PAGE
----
Predicting Stars, Galaxies & Quasars with Random Forest Classifiers in Python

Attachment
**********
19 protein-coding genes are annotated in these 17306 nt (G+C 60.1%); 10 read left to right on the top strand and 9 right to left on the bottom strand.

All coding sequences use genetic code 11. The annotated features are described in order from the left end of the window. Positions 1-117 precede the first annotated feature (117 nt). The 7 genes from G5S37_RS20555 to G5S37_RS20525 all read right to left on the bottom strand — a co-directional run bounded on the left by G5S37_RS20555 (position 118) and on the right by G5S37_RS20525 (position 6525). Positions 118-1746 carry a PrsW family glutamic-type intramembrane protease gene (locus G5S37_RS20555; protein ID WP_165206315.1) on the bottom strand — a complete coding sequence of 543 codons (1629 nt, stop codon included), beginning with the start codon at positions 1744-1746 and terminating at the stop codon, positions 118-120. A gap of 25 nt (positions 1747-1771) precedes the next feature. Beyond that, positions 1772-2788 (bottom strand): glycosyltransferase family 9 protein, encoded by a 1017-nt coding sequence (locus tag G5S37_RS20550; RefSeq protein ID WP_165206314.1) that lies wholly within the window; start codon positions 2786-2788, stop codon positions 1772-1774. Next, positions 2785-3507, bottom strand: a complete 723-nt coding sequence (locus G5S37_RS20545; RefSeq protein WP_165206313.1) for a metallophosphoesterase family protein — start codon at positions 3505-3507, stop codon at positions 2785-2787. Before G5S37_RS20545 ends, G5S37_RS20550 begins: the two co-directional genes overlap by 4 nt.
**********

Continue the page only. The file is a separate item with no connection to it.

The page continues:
The output of shown below:<class 'pandas.core.frame.DataFrame'>RangeIndex: 10000 entries, 0 to 9999Data columns (total 18 columns):objid 10000 non-null float64ra 10000 non-null float64dec 10000 non-null float64u 10000 non-null float64g 10000 non-null float64r 10000 non-null float64i 10000 non-null float64z 10000 non-null float64run 10000 non-null int64rerun 10000 non-null int64camcol 10000 non-null int64field 10000 non-null int64specobjid 10000 non-null float64class 10000 non-null objectredshift 10000 non-null float64plate 10000 non-null int64mjd 10000 non-null int64fiberid 10000 non-null int64dtypes: float64(10), int64(7), object(1)memory usage: 1.4+ MBNone of the entries are NaN, as expected of a well-maintained dataset..Cleaning is not necessary.Unique EntriesThe nunique() method returns Series objects with the number of unique entries for each column.df.nunique().to_frame().transpose()Occurrences of each Astronomical EntityI then ran value_counts() on the class column.occurrences = df['class'].value_counts().to_frame().rename(index=str, columns={'class': 'Occurrences'})occurrencesWe see that majority of the entries are either galaxies or stars..Only 8.5% of the entries are classified as quasars.Density Distribution PlotsUsing a kernel density estimation (kde), I plotted (smooth) density distributions of the various features.featuredf = df.drop(['class','objid'], axis=1)featurecols = list(featuredf)astrObjs = df['class'].unique()colours = ['indigo', '#FF69B4', 'cyan']plt.figure(figsize=(15,10))for i in range(len(featurecols)): plt.subplot(4, 4, i+1) for j in range(len(astrObjs)): sns.distplot(df[df['class']==astrObjs[j]][featurecols[i]], hist = False, kde = True, color = colours[j], kde_kws = {'shade': True, 'linewidth': 3}, label = astrObjs[j]) plt.legend() plt.title('Density Plot') plt.xlabel(featurecols[i]) plt.ylabel('Density')plt.tight_layout()Filter band densities are also plotted for each class.filterbands = pd.concat([df.iloc[:,3:8], df['class']],axis=1)plt.figure(figsize=(15,5))plt.suptitle('Density Plots')sns.set_style("ticks")for i in range(len(astrObjs)): plt.subplot(1, 3, i+1) for j in range(len(featurecols2)): sns.distplot(df[df['class']==astrObjs[i]][featurecols2[j]], hist = False, kde = True, kde_kws = {'shade': True, 'linewidth': 3}, label = featurecols2[j]) plt.legend() plt.xlabel(astrObjs[i]) plt.ylabel('Density')plt.tight_layout()Additional VisualisationsFor completeness, I include a 3D plot, identical to that of the original notebook..The original intention seems to be determining if a linear kernel for the SVM works (correct me if I’m wrong please)..There was a lot of clustering at the bottom, and I took the log of the redshift (ignoring the errors) to make the visualisation clearer.from mpl_toolkits.mplot3d import Axes3Dfig = plt.figure(figsize=(5,5))ax = Axes3D(fig)for obj in astrObjs: luminous = df[df['class'] == obj] ax.scatter(luminous['ra'], luminous['dec'], np.log10(luminous['redshift']))ax.set_xlabel('ra')ax.set_ylabel('dec')ax.set_zlabel('log redshift')ax.view_init(elev = 0, azim=45) the Random Forest ClassifierTraining and Test Set Splitfrom sklearn.model_selection import train_test_splitfrom sklearn.ensemble import RandomForestClassifierx_train, x_test, y_train, y_test = train_test_split(features, labels, test_size=0.3, random_state=123, stratify=labels)clf = RandomForestClassifier()Hyperparameter OptimisationFor hyperparameter tuning, I found this and this rather handy..We begin by instantiating a random forest and looking at the default values of the available hyperparameters..Pretty-printing the get_params() method:from pprint import pprintpprint(clf.get_params())This gave:{'bootstrap': True, 'class_weight': None, 'criterion': 'gini', 'max_depth': None, 'max_features': 'auto', 'max_leaf_nodes': None, 'min_impurity_decrease': 0.0, 'min_impurity_split': None, 'min_samples_leaf': 1, 'min_samples_split': 2, 'min_weight_fraction_leaf': 0.0, 'n_estimators': 10, 'n_jobs': None, 'oob_score': False, 'random_state': None, 'verbose': 0, 'warm_start': False}The hyperparameters which I decided to focus on are:n_estimators (number of trees in the forest)max_features (max. no. of features used in node splitting, usu. < no. of features in dataset)max_depth (max. no. of levels in each decision tree)min_samples_split (min. no. of data points in a node before node is split)min_samples_leaf (min. no. of data points allowed in node)criterion (metric used to determine stopping criteria for the decision trees)Tuning Using Random SearchTo narrow down my search, I first ran a Randomised Search Cross-Validation..Here, I performed a random search of parameters using k = 10 fold cross-validation (cv = 10), across 100 different combinations (n_iter = 100), and with all available cores concurrently (n_jobs=-1)..Random search selects a combination of features at random instead of iterating across every possible combination..Recall that a higher n_iter and cv results in more combinations and less possibility of overfitting respectively.from sklearn.model_selection import RandomizedSearchCVhyperparameters = {'max_features':[None, 'auto', 'sqrt', 'log2'], 'max_depth':[None, 1, 5, 10, 15, 20], 'min_samples_leaf': [1, 2, 4], 'min_samples_split': [2, 5, 10], 'n_estimators': [int(x) for x in np.linspace(start = 10, stop = 100, num = 10)], 'criterion': ['gini', 'entropy']}rf_random = RandomizedSearchCV(clf, hyperparameters, n_iter = 100, cv = 10, verbose=2, random_state=123, n_jobs = -1), y_train)A huge bunch of stuff comes up..To obtain the best parameters, I called:rf_random.best_params_This gave:{'n_estimators': 100, 'min_samples_split': 5, 'min_samples_leaf': 2, 'max_features': None, 'max_depth': 15, 'criterion': 'entropy'}Tuning Using Grid SearchI could now specify a narrower range of hyperparameters to concentrate on..GridSearchCV is perfect for the fine-tuning of the hyperparameters.from sklearn.model_selection import GridSearchCVhyperparameters = {'max_features':[None], 'max_depth':[14, 15, 16], 'min_samples_leaf': [1, 2, 3], 'min_samples_split': [4, 5, 6], 'n_estimators': [90, 100, 110], 'criterion': ['entropy']}rf_grid = GridSearchCV(clf, hyperparameters, cv = 10, n_jobs = -1, verbose = 2), y_train)This took me roughly 50 minutes.. 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